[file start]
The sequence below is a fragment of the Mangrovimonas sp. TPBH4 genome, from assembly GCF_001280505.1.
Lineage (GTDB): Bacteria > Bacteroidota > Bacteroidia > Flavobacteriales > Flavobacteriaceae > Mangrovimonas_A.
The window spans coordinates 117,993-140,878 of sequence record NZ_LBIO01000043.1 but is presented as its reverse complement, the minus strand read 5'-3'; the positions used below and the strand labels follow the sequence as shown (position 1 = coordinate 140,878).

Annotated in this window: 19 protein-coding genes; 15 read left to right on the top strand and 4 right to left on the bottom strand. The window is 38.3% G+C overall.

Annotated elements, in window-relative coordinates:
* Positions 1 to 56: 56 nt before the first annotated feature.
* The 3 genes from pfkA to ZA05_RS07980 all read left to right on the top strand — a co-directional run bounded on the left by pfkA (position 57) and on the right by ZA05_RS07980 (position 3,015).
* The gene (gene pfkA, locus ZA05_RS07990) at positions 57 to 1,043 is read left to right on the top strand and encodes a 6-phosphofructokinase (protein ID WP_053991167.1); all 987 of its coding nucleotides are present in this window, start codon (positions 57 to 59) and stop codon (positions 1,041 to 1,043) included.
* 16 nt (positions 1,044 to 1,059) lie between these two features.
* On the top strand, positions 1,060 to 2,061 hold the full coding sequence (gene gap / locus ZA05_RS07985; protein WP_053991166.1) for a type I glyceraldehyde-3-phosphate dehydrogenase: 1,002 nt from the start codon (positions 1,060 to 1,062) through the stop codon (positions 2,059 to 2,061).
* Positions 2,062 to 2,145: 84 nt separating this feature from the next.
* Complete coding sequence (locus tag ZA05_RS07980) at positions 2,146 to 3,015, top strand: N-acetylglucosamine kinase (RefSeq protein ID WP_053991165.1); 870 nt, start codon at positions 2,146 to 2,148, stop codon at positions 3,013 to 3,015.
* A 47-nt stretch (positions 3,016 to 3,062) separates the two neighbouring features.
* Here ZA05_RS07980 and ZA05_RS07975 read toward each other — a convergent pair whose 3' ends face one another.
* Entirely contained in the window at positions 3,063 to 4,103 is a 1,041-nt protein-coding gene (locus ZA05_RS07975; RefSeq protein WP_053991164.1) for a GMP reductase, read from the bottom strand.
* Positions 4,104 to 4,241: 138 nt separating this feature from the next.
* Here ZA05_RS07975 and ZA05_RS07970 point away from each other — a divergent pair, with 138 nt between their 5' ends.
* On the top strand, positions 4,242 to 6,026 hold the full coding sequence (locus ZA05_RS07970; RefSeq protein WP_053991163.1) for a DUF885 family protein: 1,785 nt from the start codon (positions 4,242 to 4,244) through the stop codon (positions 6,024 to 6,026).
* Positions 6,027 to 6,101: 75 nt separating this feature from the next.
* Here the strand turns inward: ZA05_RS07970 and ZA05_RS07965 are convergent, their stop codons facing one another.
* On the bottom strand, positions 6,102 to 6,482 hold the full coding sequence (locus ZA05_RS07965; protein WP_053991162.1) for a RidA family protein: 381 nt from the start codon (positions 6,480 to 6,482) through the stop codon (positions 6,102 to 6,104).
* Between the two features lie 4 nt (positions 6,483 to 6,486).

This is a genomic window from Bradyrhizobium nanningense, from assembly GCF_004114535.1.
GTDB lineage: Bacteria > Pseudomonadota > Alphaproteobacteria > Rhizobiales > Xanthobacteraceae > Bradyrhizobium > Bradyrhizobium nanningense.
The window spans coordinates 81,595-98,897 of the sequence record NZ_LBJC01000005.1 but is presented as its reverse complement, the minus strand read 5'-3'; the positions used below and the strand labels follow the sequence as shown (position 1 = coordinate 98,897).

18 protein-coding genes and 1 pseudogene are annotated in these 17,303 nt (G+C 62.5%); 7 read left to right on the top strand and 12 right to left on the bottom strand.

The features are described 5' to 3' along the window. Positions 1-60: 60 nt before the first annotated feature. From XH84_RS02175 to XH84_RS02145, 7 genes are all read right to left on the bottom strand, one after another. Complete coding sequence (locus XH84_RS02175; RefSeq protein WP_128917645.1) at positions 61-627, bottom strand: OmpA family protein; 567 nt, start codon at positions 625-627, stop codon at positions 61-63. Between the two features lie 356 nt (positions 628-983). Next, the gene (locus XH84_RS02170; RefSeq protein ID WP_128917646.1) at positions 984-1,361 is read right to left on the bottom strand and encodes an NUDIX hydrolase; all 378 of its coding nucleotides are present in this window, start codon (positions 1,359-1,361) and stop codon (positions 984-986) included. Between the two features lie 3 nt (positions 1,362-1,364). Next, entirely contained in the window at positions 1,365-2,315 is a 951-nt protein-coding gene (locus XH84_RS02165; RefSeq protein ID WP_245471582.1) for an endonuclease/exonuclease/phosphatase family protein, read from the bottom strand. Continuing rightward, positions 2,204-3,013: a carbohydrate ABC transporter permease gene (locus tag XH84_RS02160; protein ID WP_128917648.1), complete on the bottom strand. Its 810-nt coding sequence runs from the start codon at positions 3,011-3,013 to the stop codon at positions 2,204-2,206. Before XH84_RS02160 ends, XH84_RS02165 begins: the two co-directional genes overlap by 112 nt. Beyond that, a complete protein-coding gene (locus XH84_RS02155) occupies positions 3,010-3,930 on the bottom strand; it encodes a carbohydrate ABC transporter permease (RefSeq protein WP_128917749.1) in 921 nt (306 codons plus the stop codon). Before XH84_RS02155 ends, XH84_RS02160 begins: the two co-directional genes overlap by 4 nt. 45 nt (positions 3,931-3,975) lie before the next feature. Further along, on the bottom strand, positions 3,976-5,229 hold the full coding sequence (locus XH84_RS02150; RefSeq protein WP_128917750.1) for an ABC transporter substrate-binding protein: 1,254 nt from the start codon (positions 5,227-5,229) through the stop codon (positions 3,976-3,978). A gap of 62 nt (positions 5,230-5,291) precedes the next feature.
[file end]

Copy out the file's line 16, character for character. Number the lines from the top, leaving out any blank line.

* Positions 4,104 to 4,241: 138 nt separating this feature from the next.